The Speed Twins at Riverside Studios
From Maureen Chadwick, the creator of TV hits Bad Girls and Footballers’ Wives, comes The Speed Twins, a unique comedy exploring themes of love and regret. Starring an all-female cast including theatrical heavyweight Amanda Boxer, Chadwick’s latest venture is directed by Simon Evans and brought to the stage by Big Broad Productions.
Prim widow Queenie (Polly Hemmingway) finds herself stuck in an ethereal nightclub called The Gateways following a stint in hospital for cancer treatment. She is shortly joined by the jovial Ollie, and the beautiful Shirley – the long lost and as yet unacknowledged love of Queenie’s youth. As the trio attempt to accept the club (which Ollie knowingly dubs “Dyke Heaven”) as some form of purgatory, they must also come to terms with their own demons – for Queenie, her true sexuality, Shirley, the unrequited love that she so desperately clung to, and Ollie, the lifelong hardships that come with being out and proud.
The script is vivid and gorgeous. Queenie and Shirley’s individual histories are so lacklustre compared with their time together as the glamorous Speed Twins that their almost-love-story becomes truly tragic. Despite the heavy subject matter, the play boasts a sharp and well-established wit.
Leading the cast, Hemmingway is entirely fitting as the religious, regretful Queenie. However, though undeniably a fantastic actress, her exaggerated gestures and demeanour are somewhat excessive for this clever comedy, and would be better suited to classical theatre. Meanwhile, Boxer is as impressive as her lengthy resume would suggest, bringing life and deeper character to her token comic character, Ollie. Rounding out the cast, Mia Mackie is simply mesmerising as Shirley. It is amazing to watch Mackie bring to Shirley all the vibrancy and hopefulness of a young girl in love, and simultaneously all the caution and vulnerability of an elderly woman full of lament.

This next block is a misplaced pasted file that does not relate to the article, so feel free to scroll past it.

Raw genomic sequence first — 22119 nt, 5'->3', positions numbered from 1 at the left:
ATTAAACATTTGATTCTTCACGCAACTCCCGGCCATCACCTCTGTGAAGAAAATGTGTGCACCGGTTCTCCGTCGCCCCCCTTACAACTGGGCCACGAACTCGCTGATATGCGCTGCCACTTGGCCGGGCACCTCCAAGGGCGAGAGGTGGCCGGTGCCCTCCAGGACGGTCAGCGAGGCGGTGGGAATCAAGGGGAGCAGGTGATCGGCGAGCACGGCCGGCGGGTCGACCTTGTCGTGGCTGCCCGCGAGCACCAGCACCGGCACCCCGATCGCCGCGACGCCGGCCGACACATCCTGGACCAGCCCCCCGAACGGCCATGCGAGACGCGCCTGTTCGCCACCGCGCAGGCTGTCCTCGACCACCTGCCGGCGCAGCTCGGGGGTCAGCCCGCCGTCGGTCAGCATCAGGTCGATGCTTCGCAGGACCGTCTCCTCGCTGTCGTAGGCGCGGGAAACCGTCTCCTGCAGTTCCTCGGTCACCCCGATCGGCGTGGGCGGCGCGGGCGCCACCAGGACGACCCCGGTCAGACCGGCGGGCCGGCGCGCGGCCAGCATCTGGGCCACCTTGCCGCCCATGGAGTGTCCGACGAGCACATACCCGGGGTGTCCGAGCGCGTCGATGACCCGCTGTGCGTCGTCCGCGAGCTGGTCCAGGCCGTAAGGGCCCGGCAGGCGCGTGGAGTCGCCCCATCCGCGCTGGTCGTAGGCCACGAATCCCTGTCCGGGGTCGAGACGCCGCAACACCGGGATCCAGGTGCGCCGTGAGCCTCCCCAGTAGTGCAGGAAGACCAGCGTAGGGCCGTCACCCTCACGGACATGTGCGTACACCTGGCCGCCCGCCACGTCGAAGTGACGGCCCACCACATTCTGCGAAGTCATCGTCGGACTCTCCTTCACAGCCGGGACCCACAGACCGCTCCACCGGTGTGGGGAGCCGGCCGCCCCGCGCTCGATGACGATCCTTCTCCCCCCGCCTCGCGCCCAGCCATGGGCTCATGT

The crew have done an admirable job turning The Gateways club into an otherworldly realm. Dim, mysterious lighting and dry ice give the set the look of the afterlife, while odd, jarring sound effects add a wonderful, intangible creepiness. Overall, this production is clearly a labour of love – so much hard work has gone into the play and it shows in each and every detail. With excellent writing and compelling performances The Speed Twins is certainly worth a watch.
Photos: Catherine Ashmore
The Speed Twins is at Riverside Studios until 28th September 2013. For further information or to book visit the theatre’s website here.